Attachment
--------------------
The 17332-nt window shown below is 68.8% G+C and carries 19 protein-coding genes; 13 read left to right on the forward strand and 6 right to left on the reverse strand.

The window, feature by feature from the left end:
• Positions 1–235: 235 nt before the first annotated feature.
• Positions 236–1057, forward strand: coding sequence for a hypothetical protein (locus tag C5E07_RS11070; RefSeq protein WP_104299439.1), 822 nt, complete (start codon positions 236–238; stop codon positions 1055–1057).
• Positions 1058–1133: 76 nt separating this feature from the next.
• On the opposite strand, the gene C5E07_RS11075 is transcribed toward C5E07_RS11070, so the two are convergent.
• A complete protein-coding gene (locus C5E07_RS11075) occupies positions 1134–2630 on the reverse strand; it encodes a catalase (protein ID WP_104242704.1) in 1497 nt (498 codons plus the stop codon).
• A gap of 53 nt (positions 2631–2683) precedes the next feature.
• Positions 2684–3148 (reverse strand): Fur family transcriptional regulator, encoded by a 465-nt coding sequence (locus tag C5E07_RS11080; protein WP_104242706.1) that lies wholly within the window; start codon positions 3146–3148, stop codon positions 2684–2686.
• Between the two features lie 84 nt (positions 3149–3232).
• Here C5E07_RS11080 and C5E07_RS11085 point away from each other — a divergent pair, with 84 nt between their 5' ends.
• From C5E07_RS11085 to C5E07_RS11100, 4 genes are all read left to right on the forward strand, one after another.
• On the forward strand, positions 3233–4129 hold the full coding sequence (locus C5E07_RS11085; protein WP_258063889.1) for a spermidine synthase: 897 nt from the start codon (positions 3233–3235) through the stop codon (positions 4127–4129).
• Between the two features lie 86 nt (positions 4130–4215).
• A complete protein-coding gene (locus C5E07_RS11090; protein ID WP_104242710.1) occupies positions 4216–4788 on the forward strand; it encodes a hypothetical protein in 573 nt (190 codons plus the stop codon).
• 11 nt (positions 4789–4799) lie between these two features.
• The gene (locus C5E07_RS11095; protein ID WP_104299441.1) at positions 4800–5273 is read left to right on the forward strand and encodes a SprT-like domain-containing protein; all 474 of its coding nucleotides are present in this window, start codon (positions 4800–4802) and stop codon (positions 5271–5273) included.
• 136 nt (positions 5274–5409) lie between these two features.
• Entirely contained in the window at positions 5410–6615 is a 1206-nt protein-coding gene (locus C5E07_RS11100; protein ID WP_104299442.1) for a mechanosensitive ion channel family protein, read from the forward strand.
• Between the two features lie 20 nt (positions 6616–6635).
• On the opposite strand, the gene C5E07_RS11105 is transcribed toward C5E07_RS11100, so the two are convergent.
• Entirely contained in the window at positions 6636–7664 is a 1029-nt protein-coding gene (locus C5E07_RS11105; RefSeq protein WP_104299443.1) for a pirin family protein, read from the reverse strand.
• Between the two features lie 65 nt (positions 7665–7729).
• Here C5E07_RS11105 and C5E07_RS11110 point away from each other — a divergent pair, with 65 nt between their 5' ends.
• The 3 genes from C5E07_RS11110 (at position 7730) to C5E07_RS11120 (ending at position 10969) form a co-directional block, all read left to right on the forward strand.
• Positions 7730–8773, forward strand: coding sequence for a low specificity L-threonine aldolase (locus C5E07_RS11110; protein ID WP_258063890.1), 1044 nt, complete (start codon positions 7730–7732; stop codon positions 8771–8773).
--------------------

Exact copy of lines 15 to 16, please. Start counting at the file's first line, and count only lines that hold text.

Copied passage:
• A complete protein-coding gene (locus C5E07_RS11090; protein ID WP_104242710.1) occupies positions 4216–4788 on the forward strand; it encodes a hypothetical protein in 573 nt (190 codons plus the stop codon).
• 11 nt (positions 4789–4799) lie between these two features.